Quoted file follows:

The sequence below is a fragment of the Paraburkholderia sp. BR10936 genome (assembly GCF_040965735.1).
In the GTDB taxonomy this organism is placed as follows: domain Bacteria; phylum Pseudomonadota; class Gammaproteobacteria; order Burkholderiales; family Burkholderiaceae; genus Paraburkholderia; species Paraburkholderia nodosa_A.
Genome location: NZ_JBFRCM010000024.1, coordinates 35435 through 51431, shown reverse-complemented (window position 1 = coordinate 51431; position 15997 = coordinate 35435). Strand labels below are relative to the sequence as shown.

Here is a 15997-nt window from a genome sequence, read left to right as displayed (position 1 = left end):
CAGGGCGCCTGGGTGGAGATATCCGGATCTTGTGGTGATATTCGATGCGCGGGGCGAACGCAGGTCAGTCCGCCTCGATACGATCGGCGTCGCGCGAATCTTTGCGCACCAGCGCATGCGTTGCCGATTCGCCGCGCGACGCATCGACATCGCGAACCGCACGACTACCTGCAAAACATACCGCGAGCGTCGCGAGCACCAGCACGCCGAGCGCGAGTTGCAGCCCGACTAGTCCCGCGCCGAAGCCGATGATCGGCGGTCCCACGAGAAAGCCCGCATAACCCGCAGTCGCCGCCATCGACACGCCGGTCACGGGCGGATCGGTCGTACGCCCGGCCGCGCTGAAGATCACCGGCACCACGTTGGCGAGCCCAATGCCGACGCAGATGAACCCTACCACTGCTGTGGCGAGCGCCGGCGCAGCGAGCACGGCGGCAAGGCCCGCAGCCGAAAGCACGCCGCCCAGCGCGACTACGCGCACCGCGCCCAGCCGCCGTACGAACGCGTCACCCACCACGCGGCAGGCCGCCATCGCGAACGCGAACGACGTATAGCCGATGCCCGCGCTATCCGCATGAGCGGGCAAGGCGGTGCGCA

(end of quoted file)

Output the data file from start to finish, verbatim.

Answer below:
The sequence below is a fragment of the Paraburkholderia sp. BR10936 genome (assembly GCF_040965735.1).
In the GTDB taxonomy this organism is placed as follows: domain Bacteria; phylum Pseudomonadota; class Gammaproteobacteria; order Burkholderiales; family Burkholderiaceae; genus Paraburkholderia; species Paraburkholderia nodosa_A.
Genome location: NZ_JBFRCM010000024.1, coordinates 35435 through 51431, shown reverse-complemented (window position 1 = coordinate 51431; position 15997 = coordinate 35435). Strand labels below are relative to the sequence as shown.

Here is a 15997-nt window from a genome sequence, read left to right as displayed (position 1 = left end):
CAGGGCGCCTGGGTGGAGATATCCGGATCTTGTGGTGATATTCGATGCGCGGGGCGAACGCAGGTCAGTCCGCCTCGATACGATCGGCGTCGCGCGAATCTTTGCGCACCAGCGCATGCGTTGCCGATTCGCCGCGCGACGCATCGACATCGCGAACCGCACGACTACCTGCAAAACATACCGCGAGCGTCGCGAGCACCAGCACGCCGAGCGCGAGTTGCAGCCCGACTAGTCCCGCGCCGAAGCCGATGATCGGCGGTCCCACGAGAAAGCCCGCATAACCCGCAGTCGCCGCCATCGACACGCCGGTCACGGGCGGATCGGTCGTACGCCCGGCCGCGCTGAAGATCACCGGCACCACGTTGGCGAGCCCAATGCCGACGCAGATGAACCCTACCACTGCTGTGGCGAGCGCCGGCGCAGCGAGCACGGCGGCAAGGCCCGCAGCCGAAAGCACGCCGCCCAGCGCGACTACGCGCACCGCGCCCAGCCGCCGTACGAACGCGTCACCCACCACGCGGCAGGCCGCCATCGCGAACGCGAACGACGTATAGCCGATGCCCGCGCTATCCGCATGAGCGGGCAAGGCGGTGCGCA